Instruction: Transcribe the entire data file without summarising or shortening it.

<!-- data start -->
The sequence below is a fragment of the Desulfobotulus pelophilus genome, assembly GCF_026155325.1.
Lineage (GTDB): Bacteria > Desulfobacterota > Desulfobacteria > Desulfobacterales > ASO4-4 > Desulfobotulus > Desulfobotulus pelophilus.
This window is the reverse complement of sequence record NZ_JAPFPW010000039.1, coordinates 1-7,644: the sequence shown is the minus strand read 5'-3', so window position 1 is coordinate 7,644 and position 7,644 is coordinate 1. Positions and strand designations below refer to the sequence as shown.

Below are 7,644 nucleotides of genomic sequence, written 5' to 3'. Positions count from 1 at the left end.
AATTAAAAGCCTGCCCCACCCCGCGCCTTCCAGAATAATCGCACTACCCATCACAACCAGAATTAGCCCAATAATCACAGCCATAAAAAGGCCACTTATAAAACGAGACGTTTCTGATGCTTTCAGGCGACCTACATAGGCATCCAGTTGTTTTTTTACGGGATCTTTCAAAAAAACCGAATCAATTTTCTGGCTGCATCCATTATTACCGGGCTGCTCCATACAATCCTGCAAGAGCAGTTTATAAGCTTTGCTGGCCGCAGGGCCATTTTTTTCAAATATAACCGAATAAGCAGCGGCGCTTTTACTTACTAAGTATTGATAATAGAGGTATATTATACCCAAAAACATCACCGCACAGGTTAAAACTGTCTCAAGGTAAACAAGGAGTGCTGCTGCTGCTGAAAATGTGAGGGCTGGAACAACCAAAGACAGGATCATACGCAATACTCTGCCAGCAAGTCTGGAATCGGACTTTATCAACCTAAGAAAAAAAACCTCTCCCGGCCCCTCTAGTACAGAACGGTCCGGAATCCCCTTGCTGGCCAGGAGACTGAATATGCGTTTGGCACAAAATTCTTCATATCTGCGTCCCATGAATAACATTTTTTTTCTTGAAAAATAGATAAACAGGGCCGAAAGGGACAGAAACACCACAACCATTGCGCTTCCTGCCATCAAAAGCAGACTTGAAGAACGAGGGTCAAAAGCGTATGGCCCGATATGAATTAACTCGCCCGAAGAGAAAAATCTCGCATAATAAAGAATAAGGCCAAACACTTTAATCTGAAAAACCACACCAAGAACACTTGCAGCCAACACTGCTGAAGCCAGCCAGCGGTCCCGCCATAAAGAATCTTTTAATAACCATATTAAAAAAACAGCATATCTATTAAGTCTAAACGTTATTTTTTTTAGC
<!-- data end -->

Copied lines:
The sequence below is a fragment of the Desulfobotulus pelophilus genome, assembly GCF_026155325.1.
Lineage (GTDB): Bacteria > Desulfobacterota > Desulfobacteria > Desulfobacterales > ASO4-4 > Desulfobotulus > Desulfobotulus pelophilus.
This window is the reverse complement of sequence record NZ_JAPFPW010000039.1, coordinates 1-7,644: the sequence shown is the minus strand read 5'-3', so window position 1 is coordinate 7,644 and position 7,644 is coordinate 1. Positions and strand designations below refer to the sequence as shown.

Below are 7,644 nucleotides of genomic sequence, written 5' to 3'. Positions count from 1 at the left end.
AATTAAAAGCCTGCCCCACCCCGCGCCTTCCAGAATAATCGCACTACCCATCACAACCAGAATTAGCCCAATAATCACAGCCATAAAAAGGCCACTTATAAAACGAGACGTTTCTGATGCTTTCAGGCGACCTACATAGGCATCCAGTTGTTTTTTTACGGGATCTTTCAAAAAAACCGAATCAATTTTCTGGCTGCATCCATTATTACCGGGCTGCTCCATACAATCCTGCAAGAGCAGTTTATAAGCTTTGCTGGCCGCAGGGCCATTTTTTTCAAATATAACCGAATAAGCAGCGGCGCTTTTACTTACTAAGTATTGATAATAGAGGTATATTATACCCAAAAACATCACCGCACAGGTTAAAACTGTCTCAAGGTAAACAAGGAGTGCTGCTGCTGCTGAAAATGTGAGGGCTGGAACAACCAAAGACAGGATCATACGCAATACTCTGCCAGCAAGTCTGGAATCGGACTTTATCAACCTAAGAAAAAAAACCTCTCCCGGCCCCTCTAGTACAGAACGGTCCGGAATCCCCTTGCTGGCCAGGAGACTGAATATGCGTTTGGCACAAAATTCTTCATATCTGCGTCCCATGAATAACATTTTTTTTCTTGAAAAATAGATAAACAGGGCCGAAAGGGACAGAAACACCACAACCATTGCGCTTCCTGCCATCAAAAGCAGACTTGAAGAACGAGGGTCAAAAGCGTATGGCCCGATATGAATTAACTCGCCCGAAGAGAAAAATCTCGCATAATAAAGAATAAGGCCAAACACTTTAATCTGAAAAACCACACCAAGAACACTTGCAGCCAACACTGCTGAAGCCAGCCAGCGGTCCCGCCATAAAGAATCTTTTAATAACCATATTAAAAAAACAGCATATCTATTAAGTCTAAACGTTATTTTTTTTAGC